Every time the banana flies emerge from my compost, I remember the important role this tiny insect has played in science. In addition to helping in identifying clock genes important for different biorhythms, much earlier studies on the banana flies’ different wing and eye forms were significant milestones in genetics. I personally first read about these studies in the early 1970’s (in my high school Biology text book). I was also inspired by microscope pictures showing chromosomes obtained from the salivary glands of the fly.

With continuing research, a multitude of clock genes have been discovered in the different organs and tissues of the human body. A complex neural and humoral signaling system is affecting the different biorhythms of humans and their interplay. This is synchronized by a region in the midbrain (the suprachiasmatic nucleus SCN) just above the area where the optic neural tracts partly cross before they continue further through the central areas of the brain and finally fan to the visual brain areas situated in the back (occipital area) of the brain. Click this link for a cool animation on the optic nerves.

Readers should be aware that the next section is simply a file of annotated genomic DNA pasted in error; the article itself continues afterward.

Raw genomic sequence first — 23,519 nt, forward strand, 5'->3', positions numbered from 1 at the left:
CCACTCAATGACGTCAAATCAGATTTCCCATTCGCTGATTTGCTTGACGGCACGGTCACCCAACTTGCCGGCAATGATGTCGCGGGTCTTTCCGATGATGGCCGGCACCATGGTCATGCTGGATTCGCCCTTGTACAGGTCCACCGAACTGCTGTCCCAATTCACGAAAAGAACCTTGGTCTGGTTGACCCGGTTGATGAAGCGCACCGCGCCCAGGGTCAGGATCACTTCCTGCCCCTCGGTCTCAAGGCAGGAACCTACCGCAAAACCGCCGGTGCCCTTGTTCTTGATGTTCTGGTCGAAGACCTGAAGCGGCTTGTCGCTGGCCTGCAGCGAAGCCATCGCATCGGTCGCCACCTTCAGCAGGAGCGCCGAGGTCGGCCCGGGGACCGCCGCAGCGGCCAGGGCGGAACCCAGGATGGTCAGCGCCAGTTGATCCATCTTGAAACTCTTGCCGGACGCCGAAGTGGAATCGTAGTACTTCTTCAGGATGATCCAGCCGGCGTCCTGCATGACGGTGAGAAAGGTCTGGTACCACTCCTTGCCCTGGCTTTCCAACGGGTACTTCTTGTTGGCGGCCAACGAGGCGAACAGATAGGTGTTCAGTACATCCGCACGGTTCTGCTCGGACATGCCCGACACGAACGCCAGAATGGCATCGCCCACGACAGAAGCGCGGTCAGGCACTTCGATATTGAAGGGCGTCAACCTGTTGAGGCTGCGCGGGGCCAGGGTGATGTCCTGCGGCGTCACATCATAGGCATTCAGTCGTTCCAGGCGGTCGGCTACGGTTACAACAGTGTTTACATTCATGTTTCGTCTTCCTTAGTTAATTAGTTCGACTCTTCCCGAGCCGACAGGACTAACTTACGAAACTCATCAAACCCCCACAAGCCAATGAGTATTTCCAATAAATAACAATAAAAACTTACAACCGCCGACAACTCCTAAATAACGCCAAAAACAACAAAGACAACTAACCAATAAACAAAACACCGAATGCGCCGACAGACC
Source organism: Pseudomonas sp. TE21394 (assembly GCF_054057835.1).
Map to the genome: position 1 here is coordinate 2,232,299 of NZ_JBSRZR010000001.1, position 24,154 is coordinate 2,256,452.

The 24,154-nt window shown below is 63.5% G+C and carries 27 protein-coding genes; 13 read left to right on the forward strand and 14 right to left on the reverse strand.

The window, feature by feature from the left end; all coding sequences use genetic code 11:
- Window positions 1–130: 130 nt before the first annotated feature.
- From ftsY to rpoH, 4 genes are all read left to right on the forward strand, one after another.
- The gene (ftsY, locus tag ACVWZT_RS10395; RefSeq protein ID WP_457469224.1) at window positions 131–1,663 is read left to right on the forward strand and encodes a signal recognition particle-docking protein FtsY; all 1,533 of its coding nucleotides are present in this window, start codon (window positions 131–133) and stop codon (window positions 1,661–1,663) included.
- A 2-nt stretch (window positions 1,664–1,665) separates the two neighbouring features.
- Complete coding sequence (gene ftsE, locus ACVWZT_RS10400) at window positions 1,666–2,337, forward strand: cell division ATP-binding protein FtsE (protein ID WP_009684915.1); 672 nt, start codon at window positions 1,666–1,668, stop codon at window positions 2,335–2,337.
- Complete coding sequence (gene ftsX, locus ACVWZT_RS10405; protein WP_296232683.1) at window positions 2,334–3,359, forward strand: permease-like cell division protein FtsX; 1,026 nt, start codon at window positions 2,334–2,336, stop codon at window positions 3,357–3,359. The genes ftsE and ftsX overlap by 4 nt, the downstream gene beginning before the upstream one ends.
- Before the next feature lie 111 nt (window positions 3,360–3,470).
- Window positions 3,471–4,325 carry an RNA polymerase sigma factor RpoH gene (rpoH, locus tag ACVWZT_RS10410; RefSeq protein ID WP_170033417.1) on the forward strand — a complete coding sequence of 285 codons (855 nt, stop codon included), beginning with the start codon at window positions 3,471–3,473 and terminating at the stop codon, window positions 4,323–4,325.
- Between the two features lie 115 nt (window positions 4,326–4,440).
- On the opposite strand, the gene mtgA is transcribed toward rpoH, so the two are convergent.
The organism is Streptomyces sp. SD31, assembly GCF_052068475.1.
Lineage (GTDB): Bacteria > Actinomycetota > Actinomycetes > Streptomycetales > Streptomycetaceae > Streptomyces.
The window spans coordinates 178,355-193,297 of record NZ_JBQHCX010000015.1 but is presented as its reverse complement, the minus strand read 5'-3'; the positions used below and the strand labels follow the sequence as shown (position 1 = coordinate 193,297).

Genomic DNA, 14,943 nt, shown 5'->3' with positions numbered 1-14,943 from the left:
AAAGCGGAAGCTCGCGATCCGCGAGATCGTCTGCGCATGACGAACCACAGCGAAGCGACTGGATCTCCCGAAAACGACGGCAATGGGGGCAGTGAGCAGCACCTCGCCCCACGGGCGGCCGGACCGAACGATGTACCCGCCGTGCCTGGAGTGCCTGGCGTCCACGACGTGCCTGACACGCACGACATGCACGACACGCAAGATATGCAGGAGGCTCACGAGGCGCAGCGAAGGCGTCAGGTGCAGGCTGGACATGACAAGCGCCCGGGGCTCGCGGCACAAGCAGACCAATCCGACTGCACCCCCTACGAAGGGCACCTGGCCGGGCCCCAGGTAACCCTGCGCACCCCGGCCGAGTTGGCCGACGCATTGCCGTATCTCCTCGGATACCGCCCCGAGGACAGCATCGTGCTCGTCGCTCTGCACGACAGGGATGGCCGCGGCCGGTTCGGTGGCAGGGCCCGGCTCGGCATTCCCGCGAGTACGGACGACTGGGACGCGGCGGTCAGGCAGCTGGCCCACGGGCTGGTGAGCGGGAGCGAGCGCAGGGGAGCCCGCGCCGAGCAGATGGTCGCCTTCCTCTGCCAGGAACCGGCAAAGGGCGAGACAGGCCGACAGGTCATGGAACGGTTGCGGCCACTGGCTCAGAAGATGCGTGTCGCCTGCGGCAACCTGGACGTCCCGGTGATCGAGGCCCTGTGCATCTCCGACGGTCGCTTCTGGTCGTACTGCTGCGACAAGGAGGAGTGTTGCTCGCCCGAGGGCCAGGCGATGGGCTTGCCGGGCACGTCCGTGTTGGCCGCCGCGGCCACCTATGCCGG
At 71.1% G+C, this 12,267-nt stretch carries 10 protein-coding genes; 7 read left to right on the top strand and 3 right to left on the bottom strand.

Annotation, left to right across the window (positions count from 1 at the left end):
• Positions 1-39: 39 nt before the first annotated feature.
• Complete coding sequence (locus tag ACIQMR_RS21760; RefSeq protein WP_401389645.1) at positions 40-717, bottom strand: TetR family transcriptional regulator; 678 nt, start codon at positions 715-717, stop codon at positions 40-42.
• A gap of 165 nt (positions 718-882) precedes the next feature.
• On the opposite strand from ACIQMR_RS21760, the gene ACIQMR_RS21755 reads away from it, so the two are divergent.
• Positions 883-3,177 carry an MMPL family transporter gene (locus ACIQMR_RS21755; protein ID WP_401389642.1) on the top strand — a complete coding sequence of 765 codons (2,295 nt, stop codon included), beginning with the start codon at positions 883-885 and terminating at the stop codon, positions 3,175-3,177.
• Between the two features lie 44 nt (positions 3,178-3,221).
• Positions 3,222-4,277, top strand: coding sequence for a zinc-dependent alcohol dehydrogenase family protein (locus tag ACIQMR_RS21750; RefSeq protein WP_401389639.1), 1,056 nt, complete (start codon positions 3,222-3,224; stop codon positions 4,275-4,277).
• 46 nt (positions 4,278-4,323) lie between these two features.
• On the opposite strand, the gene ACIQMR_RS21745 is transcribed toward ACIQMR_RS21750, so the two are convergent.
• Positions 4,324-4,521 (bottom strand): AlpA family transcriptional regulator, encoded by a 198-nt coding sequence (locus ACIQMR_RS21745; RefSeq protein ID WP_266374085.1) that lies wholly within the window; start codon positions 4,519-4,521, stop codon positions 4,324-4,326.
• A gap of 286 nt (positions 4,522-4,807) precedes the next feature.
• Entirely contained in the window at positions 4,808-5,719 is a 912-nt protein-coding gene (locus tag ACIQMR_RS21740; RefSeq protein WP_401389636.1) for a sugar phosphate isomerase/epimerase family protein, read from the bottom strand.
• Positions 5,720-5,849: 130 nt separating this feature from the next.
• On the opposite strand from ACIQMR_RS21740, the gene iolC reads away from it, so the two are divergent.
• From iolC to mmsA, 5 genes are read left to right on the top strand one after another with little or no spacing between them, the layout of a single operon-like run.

Circadian vision

The optic nerve or vision nerve is a high capacity input broadband bunch of nerve fibers. It streams external information sensed by the neural cells in the retina of the eye to be further handled in the brain. Humans also have specific photoreceptors in the eye retina that can detect even minute changes in natural light. This information is streamed to the midbrain SCN where it is further processed. Our circadian vision provides the information on the changing light of day and night to the SCN. This synchronises our internal biological clocks with the natural day-night rhythm in which we are living.

In addition to the circadian rhythm driving our sleep-wake cycles, all our different body organs and physiological processes have their own biological clock rhythms. They are not exactly the same as the sleep-wake cycle. The bimolecular processes orchestrating the pacing, timing and synchronising of these different biological clocks are so complicated, it boggles the mind. The central conductor ensuring that the orchestra of our different bodily clocks play in reasonable biorhythmic harmony is the mid-brain’s SCN structure.

The rhythms of life